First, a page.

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A am implementing a custom ERC20 token inheriting from OpenZeppelin's StandardToken. I override some of the functions but did not override approve or allowance. I write a test for approval:

contract('MyToken', async(accounts) => {
it("approve test", async() => {
    let token = await MyToken.deployed();

    let approveResult = await token.approve.call(accounts[1], 20, {from: accounts[0]});
    assert.isTrue(approveResult);

    let allowanceAccountZeroAccountOne = await token.allowance.call(accounts[0], accounts[1]);
    assert.equal(allowanceAccountZeroAccountOne.toNumber(), 20);
  });
});

I get the following result:

  Contract: MyToken
    1) approve test
    > No events were emitted

  1 failing

  1) Contract: MyToken approve test:
     AssertionError: expected 0 to equal 20
      at Context.it (test/mytoken.js:51:12)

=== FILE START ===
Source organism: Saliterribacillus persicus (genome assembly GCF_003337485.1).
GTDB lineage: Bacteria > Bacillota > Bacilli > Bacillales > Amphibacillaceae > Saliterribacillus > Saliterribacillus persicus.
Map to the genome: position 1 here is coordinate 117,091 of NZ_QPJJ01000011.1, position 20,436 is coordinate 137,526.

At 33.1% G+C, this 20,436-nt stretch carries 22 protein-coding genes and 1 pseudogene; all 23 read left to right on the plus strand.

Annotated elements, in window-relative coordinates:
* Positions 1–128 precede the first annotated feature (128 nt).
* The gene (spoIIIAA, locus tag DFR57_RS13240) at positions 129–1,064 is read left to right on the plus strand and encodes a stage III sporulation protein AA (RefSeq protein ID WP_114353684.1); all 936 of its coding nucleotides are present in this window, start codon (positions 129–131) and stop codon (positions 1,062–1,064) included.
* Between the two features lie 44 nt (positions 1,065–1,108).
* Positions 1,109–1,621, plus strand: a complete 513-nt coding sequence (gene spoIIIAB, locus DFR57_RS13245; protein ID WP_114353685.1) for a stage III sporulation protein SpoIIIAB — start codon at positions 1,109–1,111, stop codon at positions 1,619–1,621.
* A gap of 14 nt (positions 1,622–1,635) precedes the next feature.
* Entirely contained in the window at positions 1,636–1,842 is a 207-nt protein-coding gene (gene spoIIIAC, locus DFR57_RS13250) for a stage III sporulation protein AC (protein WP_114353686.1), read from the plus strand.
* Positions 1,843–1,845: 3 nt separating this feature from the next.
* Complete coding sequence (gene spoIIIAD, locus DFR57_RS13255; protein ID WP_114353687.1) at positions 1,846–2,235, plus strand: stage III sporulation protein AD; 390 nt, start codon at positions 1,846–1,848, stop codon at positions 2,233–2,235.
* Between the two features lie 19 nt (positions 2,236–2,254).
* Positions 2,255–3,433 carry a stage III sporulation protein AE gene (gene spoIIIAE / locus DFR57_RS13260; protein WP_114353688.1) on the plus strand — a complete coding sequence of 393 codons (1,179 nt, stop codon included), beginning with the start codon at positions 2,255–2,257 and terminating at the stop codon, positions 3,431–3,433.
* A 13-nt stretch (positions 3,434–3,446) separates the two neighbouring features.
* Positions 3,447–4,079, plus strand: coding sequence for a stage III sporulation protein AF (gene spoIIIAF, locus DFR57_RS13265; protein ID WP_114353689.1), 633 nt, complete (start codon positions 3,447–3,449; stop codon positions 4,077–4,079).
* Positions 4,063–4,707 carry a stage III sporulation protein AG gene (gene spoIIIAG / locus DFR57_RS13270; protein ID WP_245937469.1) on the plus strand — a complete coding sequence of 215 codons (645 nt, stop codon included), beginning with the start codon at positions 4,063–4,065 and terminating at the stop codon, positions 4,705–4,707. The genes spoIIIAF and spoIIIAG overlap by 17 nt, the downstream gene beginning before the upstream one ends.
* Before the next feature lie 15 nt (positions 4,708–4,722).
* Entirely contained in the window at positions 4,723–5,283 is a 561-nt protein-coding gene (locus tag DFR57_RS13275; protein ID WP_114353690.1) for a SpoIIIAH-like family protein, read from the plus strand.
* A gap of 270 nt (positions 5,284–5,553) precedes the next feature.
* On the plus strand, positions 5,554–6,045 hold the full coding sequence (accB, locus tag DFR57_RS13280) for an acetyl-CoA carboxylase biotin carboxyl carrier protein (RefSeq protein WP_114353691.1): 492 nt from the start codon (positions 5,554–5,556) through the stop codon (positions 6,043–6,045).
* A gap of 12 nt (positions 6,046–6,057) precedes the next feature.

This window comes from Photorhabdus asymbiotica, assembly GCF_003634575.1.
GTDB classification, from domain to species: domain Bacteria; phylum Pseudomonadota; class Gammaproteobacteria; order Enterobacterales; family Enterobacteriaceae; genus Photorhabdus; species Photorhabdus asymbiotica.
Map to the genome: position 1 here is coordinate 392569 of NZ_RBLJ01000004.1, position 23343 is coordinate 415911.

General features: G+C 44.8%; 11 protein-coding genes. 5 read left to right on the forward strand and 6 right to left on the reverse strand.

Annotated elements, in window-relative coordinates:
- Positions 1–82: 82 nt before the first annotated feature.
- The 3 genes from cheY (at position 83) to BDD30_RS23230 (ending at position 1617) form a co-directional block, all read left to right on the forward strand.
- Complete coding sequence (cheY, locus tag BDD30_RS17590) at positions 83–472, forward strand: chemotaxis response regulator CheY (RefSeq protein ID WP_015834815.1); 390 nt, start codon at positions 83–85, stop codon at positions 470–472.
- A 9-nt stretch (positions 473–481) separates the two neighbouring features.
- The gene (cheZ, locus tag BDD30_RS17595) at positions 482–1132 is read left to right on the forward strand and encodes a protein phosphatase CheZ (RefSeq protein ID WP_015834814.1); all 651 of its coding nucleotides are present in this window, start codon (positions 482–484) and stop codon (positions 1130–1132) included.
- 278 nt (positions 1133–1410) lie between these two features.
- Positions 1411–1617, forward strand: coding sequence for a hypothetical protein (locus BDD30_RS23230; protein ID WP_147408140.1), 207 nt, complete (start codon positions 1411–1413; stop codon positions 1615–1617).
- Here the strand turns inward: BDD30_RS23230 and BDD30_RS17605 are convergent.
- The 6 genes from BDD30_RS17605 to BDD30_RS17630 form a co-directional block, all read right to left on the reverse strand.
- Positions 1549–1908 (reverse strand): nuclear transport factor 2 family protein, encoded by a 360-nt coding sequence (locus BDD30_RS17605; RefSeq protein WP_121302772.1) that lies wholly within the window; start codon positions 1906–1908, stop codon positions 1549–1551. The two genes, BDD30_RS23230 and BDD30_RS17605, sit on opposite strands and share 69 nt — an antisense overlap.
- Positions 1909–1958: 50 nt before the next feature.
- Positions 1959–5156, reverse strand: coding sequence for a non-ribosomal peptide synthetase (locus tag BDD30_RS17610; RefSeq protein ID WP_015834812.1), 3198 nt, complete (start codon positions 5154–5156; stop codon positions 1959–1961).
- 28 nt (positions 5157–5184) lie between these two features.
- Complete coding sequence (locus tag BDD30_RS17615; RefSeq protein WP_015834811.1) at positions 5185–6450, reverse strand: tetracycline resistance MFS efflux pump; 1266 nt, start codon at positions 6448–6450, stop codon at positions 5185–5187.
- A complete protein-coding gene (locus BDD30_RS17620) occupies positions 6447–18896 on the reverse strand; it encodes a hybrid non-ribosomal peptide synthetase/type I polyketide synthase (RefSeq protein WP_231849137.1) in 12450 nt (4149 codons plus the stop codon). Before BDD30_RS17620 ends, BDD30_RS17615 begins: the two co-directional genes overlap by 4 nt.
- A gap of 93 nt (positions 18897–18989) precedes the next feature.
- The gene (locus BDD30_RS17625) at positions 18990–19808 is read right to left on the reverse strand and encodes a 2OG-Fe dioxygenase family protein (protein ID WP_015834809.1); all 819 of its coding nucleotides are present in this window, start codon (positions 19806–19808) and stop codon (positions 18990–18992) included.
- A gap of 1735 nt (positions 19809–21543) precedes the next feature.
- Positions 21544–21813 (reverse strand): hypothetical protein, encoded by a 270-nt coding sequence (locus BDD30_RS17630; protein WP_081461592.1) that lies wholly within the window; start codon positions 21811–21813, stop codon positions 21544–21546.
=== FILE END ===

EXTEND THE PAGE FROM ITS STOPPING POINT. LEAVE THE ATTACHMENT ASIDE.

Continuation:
at <anonymous>
      at process._tickCallback (internal/process/next_tick.js:188:7)

It seems that approve returns true, as expected, but the subsequent allowance returns 0 instead of 20. What could be the problem?

PS I tested the contract manually in Remix, and it works as expected.

  • remove .call from token.approve , call doesn;t make state changes – Aniket Mar 10 '18 at 12:40
1

Change

let approveResult = await token.approve.call(accounts[1], 20, {from: accounts[0]});

To

let approveResult = await token.approve.sendTransaction(accounts[1], 20, {from: accounts[0]});
  • Ok, but then I get AssertionError: expected <hash> to be true. Seems that sendTranscation returns the tx hash; how do I get the return value as defined in Solidity code? – Sergei Tikhomirov Mar 10 '18 at 12:54
  • True, if I comment out assert.isTrue(approveResult);, everything works :) Just a follow-up question, don't quite understand what I should use instead of toNumber for booleans. – Sergei Tikhomirov Mar 10 '18 at 13:07
  • @SergeiTikhomirov you check allowance later. sendTransaction doesn’t return solidity returned value. – Roman Frolov Mar 10 '18 at 13:10
  • @SergeiTikhomirov try toString. And in future just check with console.log returned value. – Roman Frolov Mar 10 '18 at 13:17

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